break-even quantities and operating leverages
Based on the attached spreadsheets, how would the attached questions 1- 6 be answered?
1. Describe how the break-even quantities and operating leverages are affected by the relationships between fixed and variable costs.
2. Explain what will happen to company profits if sales in the software and keyboard divisions increase at the same rate, and identify which division will have the fastest growth in profits.
3. Describe how expanding the division with the highest operating leverage would affect the company’s risk position.
4. For the sound-card division, calculate the profits associated with each production technology at the possible quantities. Identify the break-even quantities associated with each production technology.
5. Provide a recommendation for whether the company should begin producing the new sound card. If you believe the company should begin production, in which production technology should the company invest? In each case, state why or why not and support your claim.
6. Describe how the break-even calculations affect your analysis, and use the notion of operating leverage to assess the risks and rewards associated with each production option.
We’ve reviewed the marketing report and are convinced that the company would be well served by expanding the Electric 88 keyboard division instead of the software division.
Using our current sales and cost data, and assuming that we keep our costs at their current levels, we have calculated the break-even quantities for our division using the marketing division’s list of possible prices.
Our current fixed costs are $470,000 per year. Our current variable costs are about $285 per keyboard?and I think we can hold that steady. So if, as the marketing department says is possible, keyboard prices fall to $290 each, then our variable margin will be $5 per keyboard, and we will need to sell 94,000 keyboards per year to break even. We’re not likely to be able to do that. But suppose keyboard prices remain at their current $305. Then our variable margin is $20, and we only need to sell 23,500 keyboards to break even?we’re doing better than that now. If prices rise, then our break-even quantities fall. I’ve prepared the following table, which reports our break-even quantities for various prices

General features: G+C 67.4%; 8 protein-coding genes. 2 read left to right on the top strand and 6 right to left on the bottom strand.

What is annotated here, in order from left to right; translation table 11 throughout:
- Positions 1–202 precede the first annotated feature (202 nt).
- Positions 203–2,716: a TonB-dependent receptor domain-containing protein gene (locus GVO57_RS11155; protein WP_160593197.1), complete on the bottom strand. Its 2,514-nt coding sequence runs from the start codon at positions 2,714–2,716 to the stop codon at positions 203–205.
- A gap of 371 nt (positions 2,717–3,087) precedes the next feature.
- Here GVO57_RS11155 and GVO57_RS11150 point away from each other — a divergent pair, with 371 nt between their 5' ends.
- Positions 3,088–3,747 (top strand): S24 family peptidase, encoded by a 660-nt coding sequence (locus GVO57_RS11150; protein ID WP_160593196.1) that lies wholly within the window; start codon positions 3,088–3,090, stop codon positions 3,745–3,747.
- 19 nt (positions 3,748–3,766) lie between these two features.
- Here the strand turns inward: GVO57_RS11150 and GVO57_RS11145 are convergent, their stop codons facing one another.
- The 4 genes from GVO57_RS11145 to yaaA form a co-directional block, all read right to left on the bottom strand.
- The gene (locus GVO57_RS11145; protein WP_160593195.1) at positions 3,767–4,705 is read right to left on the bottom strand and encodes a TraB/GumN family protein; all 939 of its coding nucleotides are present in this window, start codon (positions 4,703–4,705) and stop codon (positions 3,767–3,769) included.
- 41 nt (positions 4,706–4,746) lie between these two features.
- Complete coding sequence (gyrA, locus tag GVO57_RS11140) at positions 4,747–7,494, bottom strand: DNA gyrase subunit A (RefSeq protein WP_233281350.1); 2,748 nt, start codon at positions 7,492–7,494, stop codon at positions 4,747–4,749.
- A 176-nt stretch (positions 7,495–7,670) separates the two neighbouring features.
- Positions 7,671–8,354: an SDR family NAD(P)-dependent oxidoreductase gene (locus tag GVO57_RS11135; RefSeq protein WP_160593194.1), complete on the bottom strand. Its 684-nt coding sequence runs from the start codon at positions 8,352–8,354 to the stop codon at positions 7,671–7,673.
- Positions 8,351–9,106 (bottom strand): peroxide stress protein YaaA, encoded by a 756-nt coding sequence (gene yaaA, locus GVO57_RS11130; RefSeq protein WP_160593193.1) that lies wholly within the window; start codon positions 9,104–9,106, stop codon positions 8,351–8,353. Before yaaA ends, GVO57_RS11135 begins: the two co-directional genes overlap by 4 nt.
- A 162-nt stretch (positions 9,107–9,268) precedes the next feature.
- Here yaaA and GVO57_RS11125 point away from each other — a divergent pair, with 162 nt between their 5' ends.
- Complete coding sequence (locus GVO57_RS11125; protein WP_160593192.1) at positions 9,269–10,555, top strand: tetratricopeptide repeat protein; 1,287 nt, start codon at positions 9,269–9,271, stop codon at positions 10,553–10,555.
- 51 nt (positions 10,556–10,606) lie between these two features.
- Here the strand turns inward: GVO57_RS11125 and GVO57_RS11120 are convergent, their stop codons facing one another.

Table. Break-Even Quantities
Keyboard Price Variable Margin Break-Even Quantity
$290 $5 94,000
$305 $20 23,500
$320 $35 13,429
$335 $50 9,400
$350 $65 7,231
Of course, if the price falls below our variable cost of $285 per keyboard, then we won’t break even?no matter how many keyboards we sell. But because our fixed costs are the lowest of any of our divisions, our break-even quantities are low for any reasonable prices.
Factoring in our fixed costs, our current average cost is about $295.44. That means that at our current prices, our degree of operating leverage is 2.09?this is the ratio of our contribution margin of $20 to our unit profit of about $9.56. So if our quantity sold increases by 5 percent, then our division’s profits increase by more than 10 percent. Our division is primed to expand.
We anticipate that the price of DigiMuse’s software might decline over the next two years. We think the likelihood of this is rather small, and if it occurs the decline will be minimal, to about $120 per unit. (There is a very small chance of a larger drop, to $114 or $108 per unit).
Of course, the price could increase by $6 or up to $132 per unit. We think a price increase is just as likely as a price decrease.
During the market life of the new sound card, the marketing department will incur additional expenses. We will need to hire three additional salespersons at salaries of $35,000/year each, plus a $1.50 commission per sound card with quantities in the thousands. Administrative, travel, and other expenses for the new salespersons will be $25,000/year each. Direct-marketing expenses will be $125,000/year.
We expect that the market price of the new sound card will be stable at $105. However, because of uncertainty over macroeconomic and market conditions, we have some concern about the quantity DigiMuse will be able to sell.
The best-case scenario involves very high demand for the new sound card. With the additional advertising and new salespeople, we expect to be able to sell about 250,000 of the new sound cards per year. There is about a 15 percent chance that demand will be lower, and we will sell around 120,000 sound cards per year, and there is an even slighter chance, around 5 percent, that demand will be very low, and sales will only be around 40,000 units per year.